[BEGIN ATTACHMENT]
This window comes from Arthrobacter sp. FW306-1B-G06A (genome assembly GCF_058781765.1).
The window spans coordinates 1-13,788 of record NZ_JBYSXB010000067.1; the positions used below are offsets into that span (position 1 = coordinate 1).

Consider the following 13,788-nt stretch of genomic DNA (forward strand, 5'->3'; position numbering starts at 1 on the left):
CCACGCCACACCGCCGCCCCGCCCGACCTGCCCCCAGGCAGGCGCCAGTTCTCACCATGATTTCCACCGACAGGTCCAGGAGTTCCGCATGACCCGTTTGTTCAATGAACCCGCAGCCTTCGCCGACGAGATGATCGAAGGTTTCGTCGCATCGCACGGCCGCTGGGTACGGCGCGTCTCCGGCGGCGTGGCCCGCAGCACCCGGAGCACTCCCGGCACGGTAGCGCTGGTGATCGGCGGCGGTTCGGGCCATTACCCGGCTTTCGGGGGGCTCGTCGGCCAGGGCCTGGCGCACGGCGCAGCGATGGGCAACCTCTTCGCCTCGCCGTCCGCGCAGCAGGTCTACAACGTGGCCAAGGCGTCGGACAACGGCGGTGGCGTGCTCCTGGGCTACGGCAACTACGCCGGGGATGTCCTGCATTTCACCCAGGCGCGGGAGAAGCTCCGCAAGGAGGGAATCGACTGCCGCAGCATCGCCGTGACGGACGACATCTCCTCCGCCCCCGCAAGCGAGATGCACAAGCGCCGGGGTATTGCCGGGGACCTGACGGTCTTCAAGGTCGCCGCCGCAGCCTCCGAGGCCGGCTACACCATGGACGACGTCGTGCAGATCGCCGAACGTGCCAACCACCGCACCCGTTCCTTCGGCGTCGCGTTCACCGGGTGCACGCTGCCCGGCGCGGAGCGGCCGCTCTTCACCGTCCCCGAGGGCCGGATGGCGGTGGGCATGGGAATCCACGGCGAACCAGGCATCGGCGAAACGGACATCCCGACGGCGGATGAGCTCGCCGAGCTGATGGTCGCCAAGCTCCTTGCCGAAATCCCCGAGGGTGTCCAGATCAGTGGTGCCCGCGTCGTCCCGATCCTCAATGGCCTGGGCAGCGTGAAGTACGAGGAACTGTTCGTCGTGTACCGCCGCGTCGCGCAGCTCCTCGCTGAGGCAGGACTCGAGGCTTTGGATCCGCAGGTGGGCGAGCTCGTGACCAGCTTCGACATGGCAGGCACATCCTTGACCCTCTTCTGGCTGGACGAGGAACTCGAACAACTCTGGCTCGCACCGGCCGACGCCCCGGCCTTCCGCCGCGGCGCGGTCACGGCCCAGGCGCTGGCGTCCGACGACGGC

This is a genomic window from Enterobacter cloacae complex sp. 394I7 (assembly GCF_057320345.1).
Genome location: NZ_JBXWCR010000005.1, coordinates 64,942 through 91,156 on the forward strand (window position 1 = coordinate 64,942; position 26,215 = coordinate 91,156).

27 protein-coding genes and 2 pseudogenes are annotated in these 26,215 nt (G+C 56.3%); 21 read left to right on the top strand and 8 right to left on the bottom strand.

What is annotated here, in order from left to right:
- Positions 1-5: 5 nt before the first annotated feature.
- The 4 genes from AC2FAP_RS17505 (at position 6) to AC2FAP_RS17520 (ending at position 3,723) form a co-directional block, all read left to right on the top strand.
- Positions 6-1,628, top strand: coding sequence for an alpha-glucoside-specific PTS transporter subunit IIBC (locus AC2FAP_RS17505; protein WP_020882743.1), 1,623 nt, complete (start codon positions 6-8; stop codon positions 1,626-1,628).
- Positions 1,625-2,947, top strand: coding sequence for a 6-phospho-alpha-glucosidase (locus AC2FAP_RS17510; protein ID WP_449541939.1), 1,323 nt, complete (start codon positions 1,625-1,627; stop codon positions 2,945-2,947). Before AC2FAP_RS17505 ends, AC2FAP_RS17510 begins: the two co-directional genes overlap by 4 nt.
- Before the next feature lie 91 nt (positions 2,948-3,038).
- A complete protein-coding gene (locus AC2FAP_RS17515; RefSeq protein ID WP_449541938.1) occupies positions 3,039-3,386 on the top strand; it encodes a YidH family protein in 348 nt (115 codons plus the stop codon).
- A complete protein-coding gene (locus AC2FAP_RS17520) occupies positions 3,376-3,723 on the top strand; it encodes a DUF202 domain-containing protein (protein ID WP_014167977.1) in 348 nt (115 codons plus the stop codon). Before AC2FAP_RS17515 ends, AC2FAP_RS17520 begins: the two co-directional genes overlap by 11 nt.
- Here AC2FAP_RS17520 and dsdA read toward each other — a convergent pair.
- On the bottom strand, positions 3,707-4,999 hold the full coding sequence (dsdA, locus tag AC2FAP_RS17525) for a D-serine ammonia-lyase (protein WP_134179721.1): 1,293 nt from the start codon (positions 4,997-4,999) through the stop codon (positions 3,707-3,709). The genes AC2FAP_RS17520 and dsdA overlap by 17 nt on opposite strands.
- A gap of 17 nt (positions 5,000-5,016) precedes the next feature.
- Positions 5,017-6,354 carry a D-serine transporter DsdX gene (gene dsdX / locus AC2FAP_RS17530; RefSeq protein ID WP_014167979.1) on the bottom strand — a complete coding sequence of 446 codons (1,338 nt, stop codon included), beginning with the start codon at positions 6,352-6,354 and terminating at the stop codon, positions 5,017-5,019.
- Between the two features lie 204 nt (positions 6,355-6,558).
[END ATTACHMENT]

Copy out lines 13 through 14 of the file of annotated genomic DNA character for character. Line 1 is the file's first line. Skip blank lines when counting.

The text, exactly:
- Before the next feature lie 91 nt (positions 2,948-3,038).
- A complete protein-coding gene (locus AC2FAP_RS17515; RefSeq protein ID WP_449541938.1) occupies positions 3,039-3,386 on the top strand; it encodes a YidH family protein in 348 nt (115 codons plus the stop codon).